The many old adages about the importance of companionship are now supported by even more scientific evidence.
A team from Ohio State University has found that elderly mice who lived in groups had better functional memory than mice who lived in pairs. Though the molecular mechanism behind this phenomenon remains somewhat elusive, their study, published in Frontiers in Aging Neuroscience, implies that social interaction can help mitigate the age-related inflammation that kills brain support cells.
"Our research suggests that merely having a larger social network can positively influence the aging brain," lead author Elizabeth Kirby said in a statement.
A wealth of previous studies has shown that both people and animals who engage in more social activity are less likely to suffer declines in the types of memory mediated by the hippocampus – spatial memory and episodic memory (referred to as the “who, what, where, when” memory of autobiographical events).
According to the authors, however, few researchers have convincingly addressed the lingering chicken-or-the-egg question of whether memory declines result in withdrawal from social interaction, or if lack of social interaction is truly causative of impaired memory.
Kirby’s investigation sought to provide answers by comparing how mice housed in groups of seven (high socialization) or groups of two (low socialization) fared on classic memory tests. The mice were housed together for three months, beginning at age 15 months, before the trials began.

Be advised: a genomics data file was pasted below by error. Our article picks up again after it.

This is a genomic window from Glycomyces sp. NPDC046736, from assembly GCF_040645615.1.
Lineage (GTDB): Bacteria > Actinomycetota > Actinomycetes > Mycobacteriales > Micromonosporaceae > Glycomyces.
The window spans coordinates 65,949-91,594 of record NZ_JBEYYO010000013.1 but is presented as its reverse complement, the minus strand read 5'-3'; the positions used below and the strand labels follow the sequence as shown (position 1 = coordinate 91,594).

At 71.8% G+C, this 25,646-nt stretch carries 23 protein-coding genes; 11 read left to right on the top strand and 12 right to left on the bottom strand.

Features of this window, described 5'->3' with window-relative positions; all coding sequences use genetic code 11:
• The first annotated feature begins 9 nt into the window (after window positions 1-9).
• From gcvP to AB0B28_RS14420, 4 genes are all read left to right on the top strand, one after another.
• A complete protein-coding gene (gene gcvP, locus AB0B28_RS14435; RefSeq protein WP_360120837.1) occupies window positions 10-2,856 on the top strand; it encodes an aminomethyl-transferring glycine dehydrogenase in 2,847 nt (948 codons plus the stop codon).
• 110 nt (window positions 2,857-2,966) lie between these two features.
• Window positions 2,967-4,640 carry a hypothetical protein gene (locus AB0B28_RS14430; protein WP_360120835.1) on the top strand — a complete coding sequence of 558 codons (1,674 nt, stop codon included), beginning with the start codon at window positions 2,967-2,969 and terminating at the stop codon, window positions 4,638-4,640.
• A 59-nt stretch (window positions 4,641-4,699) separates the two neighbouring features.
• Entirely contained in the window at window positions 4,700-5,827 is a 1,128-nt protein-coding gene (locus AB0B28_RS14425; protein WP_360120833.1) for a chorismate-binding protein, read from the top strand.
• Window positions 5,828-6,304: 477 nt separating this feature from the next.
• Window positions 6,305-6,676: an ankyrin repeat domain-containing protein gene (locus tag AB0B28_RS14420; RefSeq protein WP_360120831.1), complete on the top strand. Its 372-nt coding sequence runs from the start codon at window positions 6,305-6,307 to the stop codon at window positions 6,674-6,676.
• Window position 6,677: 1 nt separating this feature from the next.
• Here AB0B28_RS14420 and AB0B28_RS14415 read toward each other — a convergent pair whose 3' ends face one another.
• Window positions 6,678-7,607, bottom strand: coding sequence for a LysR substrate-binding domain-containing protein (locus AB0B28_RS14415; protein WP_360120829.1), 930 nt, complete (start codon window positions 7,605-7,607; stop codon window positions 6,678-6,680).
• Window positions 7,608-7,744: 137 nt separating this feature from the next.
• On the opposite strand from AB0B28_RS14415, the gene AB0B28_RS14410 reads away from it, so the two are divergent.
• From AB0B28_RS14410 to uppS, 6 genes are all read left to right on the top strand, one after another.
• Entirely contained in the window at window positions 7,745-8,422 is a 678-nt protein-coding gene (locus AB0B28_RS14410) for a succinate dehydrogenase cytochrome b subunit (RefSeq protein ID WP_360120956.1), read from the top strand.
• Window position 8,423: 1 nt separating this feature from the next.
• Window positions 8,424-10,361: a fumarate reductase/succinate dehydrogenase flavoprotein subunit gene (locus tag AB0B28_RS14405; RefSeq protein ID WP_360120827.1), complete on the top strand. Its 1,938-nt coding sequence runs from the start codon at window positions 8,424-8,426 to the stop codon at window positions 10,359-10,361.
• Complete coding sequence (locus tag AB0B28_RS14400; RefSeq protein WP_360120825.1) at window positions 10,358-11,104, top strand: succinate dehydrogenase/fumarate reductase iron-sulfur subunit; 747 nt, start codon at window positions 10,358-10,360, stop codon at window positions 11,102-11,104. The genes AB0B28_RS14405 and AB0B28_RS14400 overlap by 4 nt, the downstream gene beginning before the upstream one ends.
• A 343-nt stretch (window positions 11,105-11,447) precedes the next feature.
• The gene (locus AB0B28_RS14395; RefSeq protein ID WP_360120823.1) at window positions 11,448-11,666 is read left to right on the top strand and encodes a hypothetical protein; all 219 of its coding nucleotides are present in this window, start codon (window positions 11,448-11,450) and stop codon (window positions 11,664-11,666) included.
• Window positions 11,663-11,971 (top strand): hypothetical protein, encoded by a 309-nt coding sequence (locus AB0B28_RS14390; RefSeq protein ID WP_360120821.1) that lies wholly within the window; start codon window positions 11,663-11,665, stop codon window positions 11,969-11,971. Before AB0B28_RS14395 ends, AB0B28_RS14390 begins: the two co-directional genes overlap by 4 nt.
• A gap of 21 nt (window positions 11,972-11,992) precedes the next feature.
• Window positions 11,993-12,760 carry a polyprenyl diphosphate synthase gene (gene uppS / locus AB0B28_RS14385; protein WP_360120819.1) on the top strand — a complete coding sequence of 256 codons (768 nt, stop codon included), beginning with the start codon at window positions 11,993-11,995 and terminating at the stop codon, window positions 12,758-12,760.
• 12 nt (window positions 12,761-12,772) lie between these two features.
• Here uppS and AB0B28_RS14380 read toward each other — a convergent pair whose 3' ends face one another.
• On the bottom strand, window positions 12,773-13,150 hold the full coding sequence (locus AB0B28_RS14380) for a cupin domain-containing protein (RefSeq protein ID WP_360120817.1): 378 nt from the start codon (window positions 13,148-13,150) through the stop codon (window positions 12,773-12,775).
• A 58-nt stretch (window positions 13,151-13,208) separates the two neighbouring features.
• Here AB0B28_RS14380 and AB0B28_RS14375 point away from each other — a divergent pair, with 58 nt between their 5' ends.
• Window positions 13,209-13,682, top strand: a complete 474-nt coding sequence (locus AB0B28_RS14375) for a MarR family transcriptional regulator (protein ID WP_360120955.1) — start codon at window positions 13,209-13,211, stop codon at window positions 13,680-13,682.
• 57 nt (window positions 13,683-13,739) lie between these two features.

"It's like mouse post-retirement age,” Kirby explained. “If they drove, they'd be forgetting where the keys are or where they parked the car more often."
They observed that group mice spent significantly more time investigating toy objects that had been moved to a new location in a trial enclosure; a marker of hippocampus-dependent spatial memory according to the researchers. In an experiment where mice were repeatedly put into the same maze four days in a row, a higher proportion of group mice were able to memorize which routes were true exits and which were false, as demonstrated by walking straight to the exits faster and faster each time.
Conversely, more pair mice relied on a “serial search” wherein they quickly examined each hole in the maze, a hippocampus-independent behavior that Kirby likens to someone scanning an entire parking lot for their car because they don't remember where it’s parked.
Because high levels of the stress hormone cortisol are known to impair memory formation, the team made sure to test whether the results could simply be chalked up to one living situation being more taxing on the mice. Fecal and blood tests confirmed that systemic cortisol levels were not different between groups.
Subsequent brain sample analyses revealed that group mice had lower levels of inflammation in the microglia cells of the hippocampus than pair mice. Such inflammation, a common occurrence in older mammals, interferes with neuron activity.